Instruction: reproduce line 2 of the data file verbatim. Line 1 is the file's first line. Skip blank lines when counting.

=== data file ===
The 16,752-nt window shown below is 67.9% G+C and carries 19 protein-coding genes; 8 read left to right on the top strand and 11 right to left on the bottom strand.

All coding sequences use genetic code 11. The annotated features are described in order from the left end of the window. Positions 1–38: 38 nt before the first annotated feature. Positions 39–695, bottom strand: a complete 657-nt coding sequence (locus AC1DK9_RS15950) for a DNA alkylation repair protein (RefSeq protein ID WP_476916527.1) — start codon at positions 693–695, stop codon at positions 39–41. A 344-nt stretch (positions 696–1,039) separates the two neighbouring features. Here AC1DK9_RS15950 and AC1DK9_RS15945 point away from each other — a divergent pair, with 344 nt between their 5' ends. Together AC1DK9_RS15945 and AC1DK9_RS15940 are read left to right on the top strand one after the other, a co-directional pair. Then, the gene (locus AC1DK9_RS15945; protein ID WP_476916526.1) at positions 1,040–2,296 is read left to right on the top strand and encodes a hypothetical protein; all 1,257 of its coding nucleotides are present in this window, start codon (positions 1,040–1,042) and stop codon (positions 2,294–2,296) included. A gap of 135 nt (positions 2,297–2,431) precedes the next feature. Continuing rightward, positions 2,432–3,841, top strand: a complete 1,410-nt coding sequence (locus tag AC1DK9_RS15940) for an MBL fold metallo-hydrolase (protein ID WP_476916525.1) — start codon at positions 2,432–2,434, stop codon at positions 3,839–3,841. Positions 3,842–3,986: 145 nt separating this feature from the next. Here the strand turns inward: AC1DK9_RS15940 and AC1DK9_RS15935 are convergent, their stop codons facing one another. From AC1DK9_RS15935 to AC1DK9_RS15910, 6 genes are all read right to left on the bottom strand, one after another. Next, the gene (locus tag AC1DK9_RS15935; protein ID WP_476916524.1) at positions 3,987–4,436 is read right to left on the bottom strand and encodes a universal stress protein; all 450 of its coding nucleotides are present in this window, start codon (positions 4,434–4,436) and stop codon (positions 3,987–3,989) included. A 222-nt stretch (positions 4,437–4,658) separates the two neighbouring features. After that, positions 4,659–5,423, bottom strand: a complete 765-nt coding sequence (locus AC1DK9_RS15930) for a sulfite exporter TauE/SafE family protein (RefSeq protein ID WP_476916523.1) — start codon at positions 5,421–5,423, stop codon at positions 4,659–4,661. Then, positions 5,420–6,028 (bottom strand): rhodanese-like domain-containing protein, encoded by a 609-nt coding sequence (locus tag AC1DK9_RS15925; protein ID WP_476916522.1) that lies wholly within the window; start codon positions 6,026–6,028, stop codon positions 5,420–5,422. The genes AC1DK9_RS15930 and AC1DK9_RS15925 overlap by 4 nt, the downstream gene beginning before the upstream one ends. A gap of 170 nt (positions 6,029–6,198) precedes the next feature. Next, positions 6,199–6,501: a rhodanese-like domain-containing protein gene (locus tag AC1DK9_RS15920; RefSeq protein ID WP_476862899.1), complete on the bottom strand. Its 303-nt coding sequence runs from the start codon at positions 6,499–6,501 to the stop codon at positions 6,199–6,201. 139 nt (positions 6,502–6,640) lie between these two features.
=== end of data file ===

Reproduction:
All coding sequences use genetic code 11. The annotated features are described in order from the left end of the window. Positions 1–38: 38 nt before the first annotated feature. Positions 39–695, bottom strand: a complete 657-nt coding sequence (locus AC1DK9_RS15950) for a DNA alkylation repair protein (RefSeq protein ID WP_476916527.1) — start codon at positions 693–695, stop codon at positions 39–41. A 344-nt stretch (positions 696–1,039) separates the two neighbouring features. Here AC1DK9_RS15950 and AC1DK9_RS15945 point away from each other — a divergent pair, with 344 nt between their 5' ends. Together AC1DK9_RS15945 and AC1DK9_RS15940 are read left to right on the top strand one after the other, a co-directional pair. Then, the gene (locus AC1DK9_RS15945; protein ID WP_476916526.1) at positions 1,040–2,296 is read left to right on the top strand and encodes a hypothetical protein; all 1,257 of its coding nucleotides are present in this window, start codon (positions 1,040–1,042) and stop codon (positions 2,294–2,296) included. A gap of 135 nt (positions 2,297–2,431) precedes the next feature. Continuing rightward, positions 2,432–3,841, top strand: a complete 1,410-nt coding sequence (locus tag AC1DK9_RS15940) for an MBL fold metallo-hydrolase (protein ID WP_476916525.1) — start codon at positions 2,432–2,434, stop codon at positions 3,839–3,841. Positions 3,842–3,986: 145 nt separating this feature from the next. Here the strand turns inward: AC1DK9_RS15940 and AC1DK9_RS15935 are convergent, their stop codons facing one another. From AC1DK9_RS15935 to AC1DK9_RS15910, 6 genes are all read right to left on the bottom strand, one after another. Next, the gene (locus tag AC1DK9_RS15935; protein ID WP_476916524.1) at positions 3,987–4,436 is read right to left on the bottom strand and encodes a universal stress protein; all 450 of its coding nucleotides are present in this window, start codon (positions 4,434–4,436) and stop codon (positions 3,987–3,989) included. A 222-nt stretch (positions 4,437–4,658) separates the two neighbouring features. After that, positions 4,659–5,423, bottom strand: a complete 765-nt coding sequence (locus AC1DK9_RS15930) for a sulfite exporter TauE/SafE family protein (RefSeq protein ID WP_476916523.1) — start codon at positions 5,421–5,423, stop codon at positions 4,659–4,661. Then, positions 5,420–6,028 (bottom strand): rhodanese-like domain-containing protein, encoded by a 609-nt coding sequence (locus tag AC1DK9_RS15925; protein ID WP_476916522.1) that lies wholly within the window; start codon positions 6,026–6,028, stop codon positions 5,420–5,422. The genes AC1DK9_RS15930 and AC1DK9_RS15925 overlap by 4 nt, the downstream gene beginning before the upstream one ends. A gap of 170 nt (positions 6,029–6,198) precedes the next feature. Next, positions 6,199–6,501: a rhodanese-like domain-containing protein gene (locus tag AC1DK9_RS15920; RefSeq protein ID WP_476862899.1), complete on the bottom strand. Its 303-nt coding sequence runs from the start codon at positions 6,499–6,501 to the stop codon at positions 6,199–6,201. 139 nt (positions 6,502–6,640) lie between these two features.